Two experiments were conducted to enhance the corpus luteum (CL) function for increasing lambing rate of ewes treated with GnRH or hCG after artificial insemination (AI) during the non-breeding season. Ewes (Experiment 1: n=102, Experiment 2: n=37) were pretreated with a controlled internal drug release dispenser (CIDR) for 12 days and 500 IU equine chorionic gonadotropin (eCG) 1 day before CIDR removal. In Experiment 1, the ewes were treated on Day 12 (Day 0=CIDR removal): 1) Group I; GnRH (100 μg), 2) Group II; hCG (500 IU), 3) Group III; 0.6% saline (2 ml) for control. Pregnancy and lambing rates and prolificacy were not significantly different among the groups. But, there was significant (P<0.01) difference in the lambing rate between parous (27%) and non-parous (72%) in Group I. On Day 17, plasma progesterone (P4) levels of Group I were significantly (P<0.01) lower than those of Group III, but on the contrary, the plasma P4 levels of Group II were significantly (P<0.01) higher than those of Group III. In Experiment 2, the ewes were treated: 1) Group I; hCG (500 IU) on Day 6, 2) Group II; hCG (500 IU) on Day 9, 3) Group III; no treatment for control. Pregnancy and lambing rates and prolificacy were not significantly different among the groups, but on Days 12 and 15, the plasma P4 levels of Groups I and II were significantly (P<0.01) higher than those of Group III. The present results indicate that a single hCG treatment on Days 6, 9 and 12 after CIDR removal stimulates CL and increased P4 concentration, but the increased P4 levels did not reflect on the fertility of treated ewes.
The vomeronasal sensory epithelium of goats native to Korea was examined morphologically by light and electron microscopy. The vomeronasal organ is a tubular structure situated bilaterally at the base of the nasal septum. The sensory epithelium lines the medial wall of the vomeronasal lumen and consists of receptor, supporting, and basal cells. The receptor and supporting cells have prominent microvilli on the luminal surface. In the basal region, four types of basal cells can be distinguished morphologically, two of which are attached to the basal lamina. The morphological characteristics of Korean goat vomeronasal sensory epithelium are discussed in comparison with those of other mammalian vomeronasal epithelia.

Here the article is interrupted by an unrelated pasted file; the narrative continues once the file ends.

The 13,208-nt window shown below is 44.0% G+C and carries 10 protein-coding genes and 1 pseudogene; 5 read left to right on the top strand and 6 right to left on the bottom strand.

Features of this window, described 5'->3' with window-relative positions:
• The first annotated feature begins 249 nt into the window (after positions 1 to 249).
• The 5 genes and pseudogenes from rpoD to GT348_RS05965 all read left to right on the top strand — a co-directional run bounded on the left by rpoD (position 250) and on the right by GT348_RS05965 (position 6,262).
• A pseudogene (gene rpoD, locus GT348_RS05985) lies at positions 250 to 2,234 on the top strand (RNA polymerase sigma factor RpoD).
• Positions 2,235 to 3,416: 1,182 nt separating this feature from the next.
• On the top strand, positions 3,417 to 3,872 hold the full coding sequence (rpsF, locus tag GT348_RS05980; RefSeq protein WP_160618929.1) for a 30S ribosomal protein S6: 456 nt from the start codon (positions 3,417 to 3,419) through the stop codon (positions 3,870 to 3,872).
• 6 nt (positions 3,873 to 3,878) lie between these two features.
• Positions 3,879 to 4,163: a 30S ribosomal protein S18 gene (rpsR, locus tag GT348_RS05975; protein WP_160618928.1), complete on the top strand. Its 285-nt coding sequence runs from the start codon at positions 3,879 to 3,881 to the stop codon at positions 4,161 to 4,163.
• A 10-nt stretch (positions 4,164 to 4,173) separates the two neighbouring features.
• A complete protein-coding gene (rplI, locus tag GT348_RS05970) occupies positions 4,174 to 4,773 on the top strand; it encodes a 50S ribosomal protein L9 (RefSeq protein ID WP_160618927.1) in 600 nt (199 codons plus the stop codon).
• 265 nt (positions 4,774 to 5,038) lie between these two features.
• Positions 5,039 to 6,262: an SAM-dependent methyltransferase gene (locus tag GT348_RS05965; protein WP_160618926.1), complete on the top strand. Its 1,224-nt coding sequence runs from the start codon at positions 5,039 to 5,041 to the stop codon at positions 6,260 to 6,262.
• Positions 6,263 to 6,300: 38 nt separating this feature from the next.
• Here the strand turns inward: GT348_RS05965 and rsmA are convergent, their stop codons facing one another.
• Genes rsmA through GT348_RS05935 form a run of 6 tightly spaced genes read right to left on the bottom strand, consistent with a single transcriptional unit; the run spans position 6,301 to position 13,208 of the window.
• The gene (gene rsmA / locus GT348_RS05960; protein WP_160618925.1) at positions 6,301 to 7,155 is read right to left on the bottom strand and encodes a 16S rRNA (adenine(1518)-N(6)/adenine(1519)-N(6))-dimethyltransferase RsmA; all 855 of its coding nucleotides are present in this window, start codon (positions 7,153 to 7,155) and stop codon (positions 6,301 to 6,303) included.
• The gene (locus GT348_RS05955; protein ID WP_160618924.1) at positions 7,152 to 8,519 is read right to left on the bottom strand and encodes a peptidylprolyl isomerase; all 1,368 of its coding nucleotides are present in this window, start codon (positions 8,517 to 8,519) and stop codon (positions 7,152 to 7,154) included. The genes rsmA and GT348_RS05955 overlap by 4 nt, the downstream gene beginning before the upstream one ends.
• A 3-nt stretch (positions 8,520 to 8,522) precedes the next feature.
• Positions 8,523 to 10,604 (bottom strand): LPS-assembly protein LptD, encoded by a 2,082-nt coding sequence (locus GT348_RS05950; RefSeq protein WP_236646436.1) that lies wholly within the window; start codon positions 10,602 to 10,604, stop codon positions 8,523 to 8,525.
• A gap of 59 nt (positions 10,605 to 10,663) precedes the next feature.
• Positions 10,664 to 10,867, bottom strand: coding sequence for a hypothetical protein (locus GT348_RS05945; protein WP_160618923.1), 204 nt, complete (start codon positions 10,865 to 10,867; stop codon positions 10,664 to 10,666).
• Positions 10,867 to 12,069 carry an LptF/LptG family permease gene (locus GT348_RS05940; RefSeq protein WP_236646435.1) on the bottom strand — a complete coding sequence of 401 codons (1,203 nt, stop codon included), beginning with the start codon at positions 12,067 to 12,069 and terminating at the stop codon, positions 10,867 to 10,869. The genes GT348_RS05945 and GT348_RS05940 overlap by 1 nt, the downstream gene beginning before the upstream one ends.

A transgene in which polyoma enhancer was fused between the 5' upstream region of PGK-RU5/lacZ and that of PGK/neo was microinjected into pronuclei of mouse zygotes. These embryos were cultured in the presence (G-418 treatment) or absence (control treatment) of 150 μg/ml G-418 and those surviving were subsequently examined for the pattern of lacZ expression. The rate of development to the blastocyst stage after culture for 3.5 days was significantly reduced by the G-418 treatment (32.8%, 59/180 vs 17.6%, 40/227, P<0.05). The overall proportion of embryos expressing lacZ gene did not change significantly with treatment (72.8%, 131/180 vs 66.1%, 150/227). However, 54.2% (32/59) and 85.0% (34/40) of the blastocyst stage embryos obtained from the control and G-418 treatment groups showed signs of lacZ activity, respectively (P<0.05). These direct comparisons between the developmental potential and lacZ expression of embryos revealed that the transgene employed in this study can retain both neo and lacZ functions. Blastocysts were classified by blue deposits in the cytoplasm according to pattern and intensity. Almost all lacZ positive blastocysts were mosaic being composed of unstained and stained regions, and weakly or spotty stained and strongly stained regions within whole embryos. In both groups, all of the blastocysts in which the intensity of the staining cytoplasm was scored as weak or spotty, were categorized as having staining in less than 1/3 the area of whole embryo (56.2%, 18/32 vs 41.2%, 14/34). In the remaining blastocysts which had intense staining, the number of blastocysts scored as having staining in more than 1/3 the total area tended to increase on G-418 treatment (25.0%, 8/32 vs 38.2%, 13/34), but there was no clear relationship between the pattern of X-gal staining and the treatment. These results suggest that mouse embryos without exogenous DNA after microinjection can be eliminated during the preimplantation period.